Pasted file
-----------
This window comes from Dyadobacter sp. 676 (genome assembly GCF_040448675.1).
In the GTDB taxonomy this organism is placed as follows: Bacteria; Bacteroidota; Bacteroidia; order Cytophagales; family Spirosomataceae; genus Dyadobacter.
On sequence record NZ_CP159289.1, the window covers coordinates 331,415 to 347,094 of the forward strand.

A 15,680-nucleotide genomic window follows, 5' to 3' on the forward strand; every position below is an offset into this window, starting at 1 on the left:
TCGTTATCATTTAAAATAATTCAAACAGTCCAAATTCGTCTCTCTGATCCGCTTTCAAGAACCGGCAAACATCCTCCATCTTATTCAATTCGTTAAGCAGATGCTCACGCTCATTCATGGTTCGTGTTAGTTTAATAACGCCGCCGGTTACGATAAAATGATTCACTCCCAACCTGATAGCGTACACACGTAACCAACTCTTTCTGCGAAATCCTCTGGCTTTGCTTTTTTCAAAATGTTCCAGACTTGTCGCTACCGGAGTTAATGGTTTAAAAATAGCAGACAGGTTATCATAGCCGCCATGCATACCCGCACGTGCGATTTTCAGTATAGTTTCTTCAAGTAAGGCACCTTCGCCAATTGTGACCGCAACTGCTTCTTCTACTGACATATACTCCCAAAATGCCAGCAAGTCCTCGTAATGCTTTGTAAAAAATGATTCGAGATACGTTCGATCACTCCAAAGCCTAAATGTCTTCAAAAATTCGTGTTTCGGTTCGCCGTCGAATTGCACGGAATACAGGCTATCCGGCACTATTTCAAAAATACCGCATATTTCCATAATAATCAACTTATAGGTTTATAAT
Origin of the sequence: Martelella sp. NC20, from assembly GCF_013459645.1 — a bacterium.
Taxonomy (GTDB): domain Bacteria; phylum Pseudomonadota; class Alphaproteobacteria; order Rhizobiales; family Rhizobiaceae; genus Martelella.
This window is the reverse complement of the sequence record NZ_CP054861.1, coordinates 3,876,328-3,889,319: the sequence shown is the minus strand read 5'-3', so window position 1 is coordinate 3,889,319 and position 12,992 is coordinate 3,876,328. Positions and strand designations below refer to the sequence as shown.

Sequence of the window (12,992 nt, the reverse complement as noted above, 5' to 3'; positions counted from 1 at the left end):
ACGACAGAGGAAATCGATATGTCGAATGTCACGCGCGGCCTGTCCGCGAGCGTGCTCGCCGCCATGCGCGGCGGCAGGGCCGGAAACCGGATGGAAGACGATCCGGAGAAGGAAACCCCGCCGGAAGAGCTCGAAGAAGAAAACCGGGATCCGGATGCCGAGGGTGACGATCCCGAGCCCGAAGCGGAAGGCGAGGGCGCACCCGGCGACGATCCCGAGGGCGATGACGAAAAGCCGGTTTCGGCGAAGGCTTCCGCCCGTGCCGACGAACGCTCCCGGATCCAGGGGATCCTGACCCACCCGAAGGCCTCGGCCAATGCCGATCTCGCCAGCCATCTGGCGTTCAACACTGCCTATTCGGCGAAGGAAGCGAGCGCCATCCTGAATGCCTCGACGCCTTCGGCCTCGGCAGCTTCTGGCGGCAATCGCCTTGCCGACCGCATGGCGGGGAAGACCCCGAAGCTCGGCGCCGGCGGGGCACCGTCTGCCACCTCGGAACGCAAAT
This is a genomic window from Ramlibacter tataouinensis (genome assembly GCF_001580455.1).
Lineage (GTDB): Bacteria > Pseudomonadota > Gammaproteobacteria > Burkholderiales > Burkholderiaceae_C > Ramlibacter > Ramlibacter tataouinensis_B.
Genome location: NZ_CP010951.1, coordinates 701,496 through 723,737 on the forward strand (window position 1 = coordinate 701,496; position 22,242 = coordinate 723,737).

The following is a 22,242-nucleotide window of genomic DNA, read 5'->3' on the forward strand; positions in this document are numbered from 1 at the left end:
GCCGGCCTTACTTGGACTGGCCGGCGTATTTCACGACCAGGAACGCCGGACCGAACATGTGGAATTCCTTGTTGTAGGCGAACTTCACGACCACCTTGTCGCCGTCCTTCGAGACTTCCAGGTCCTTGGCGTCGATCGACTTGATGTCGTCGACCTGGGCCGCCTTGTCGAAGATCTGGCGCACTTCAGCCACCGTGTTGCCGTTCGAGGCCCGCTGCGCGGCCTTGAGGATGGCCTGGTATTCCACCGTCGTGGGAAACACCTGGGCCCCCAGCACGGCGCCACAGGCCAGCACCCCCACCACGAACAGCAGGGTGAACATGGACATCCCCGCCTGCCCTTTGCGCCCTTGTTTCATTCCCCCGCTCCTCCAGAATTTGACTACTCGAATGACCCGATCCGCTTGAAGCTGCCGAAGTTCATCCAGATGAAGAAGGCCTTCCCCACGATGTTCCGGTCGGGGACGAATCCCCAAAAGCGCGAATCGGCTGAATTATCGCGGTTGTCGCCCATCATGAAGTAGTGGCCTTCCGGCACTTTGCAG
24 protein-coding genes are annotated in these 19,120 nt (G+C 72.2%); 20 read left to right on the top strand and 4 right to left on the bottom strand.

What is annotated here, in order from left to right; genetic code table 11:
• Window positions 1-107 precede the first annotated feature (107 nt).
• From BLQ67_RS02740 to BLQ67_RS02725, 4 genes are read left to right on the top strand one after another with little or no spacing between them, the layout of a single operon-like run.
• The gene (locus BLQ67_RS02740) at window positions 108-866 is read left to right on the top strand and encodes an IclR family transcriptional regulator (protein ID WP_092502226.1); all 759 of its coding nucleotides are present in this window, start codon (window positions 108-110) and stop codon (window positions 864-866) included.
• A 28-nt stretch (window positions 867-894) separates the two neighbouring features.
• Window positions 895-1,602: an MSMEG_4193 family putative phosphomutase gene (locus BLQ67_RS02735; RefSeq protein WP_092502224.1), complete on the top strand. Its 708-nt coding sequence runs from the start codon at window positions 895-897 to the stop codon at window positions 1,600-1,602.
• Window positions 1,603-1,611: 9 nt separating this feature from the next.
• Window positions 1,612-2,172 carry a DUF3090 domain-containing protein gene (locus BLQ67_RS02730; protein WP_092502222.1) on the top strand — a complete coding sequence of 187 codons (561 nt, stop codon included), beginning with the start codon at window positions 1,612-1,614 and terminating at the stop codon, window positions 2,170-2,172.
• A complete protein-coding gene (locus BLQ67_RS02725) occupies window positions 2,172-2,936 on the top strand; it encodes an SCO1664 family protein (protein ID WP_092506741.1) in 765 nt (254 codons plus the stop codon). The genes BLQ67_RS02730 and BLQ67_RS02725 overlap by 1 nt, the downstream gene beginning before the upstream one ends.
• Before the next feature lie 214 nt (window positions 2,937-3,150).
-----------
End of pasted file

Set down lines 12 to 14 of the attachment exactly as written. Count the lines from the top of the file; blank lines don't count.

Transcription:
Lineage (GTDB): Bacteria > Pseudomonadota > Gammaproteobacteria > Burkholderiales > Burkholderiaceae_C > Ramlibacter > Ramlibacter tataouinensis_B.
Genome location: NZ_CP010951.1, coordinates 701,496 through 723,737 on the forward strand (window position 1 = coordinate 701,496; position 22,242 = coordinate 723,737).

The following is a 22,242-nucleotide window of genomic DNA, read 5'->3' on the forward strand; positions in this document are numbered from 1 at the left end: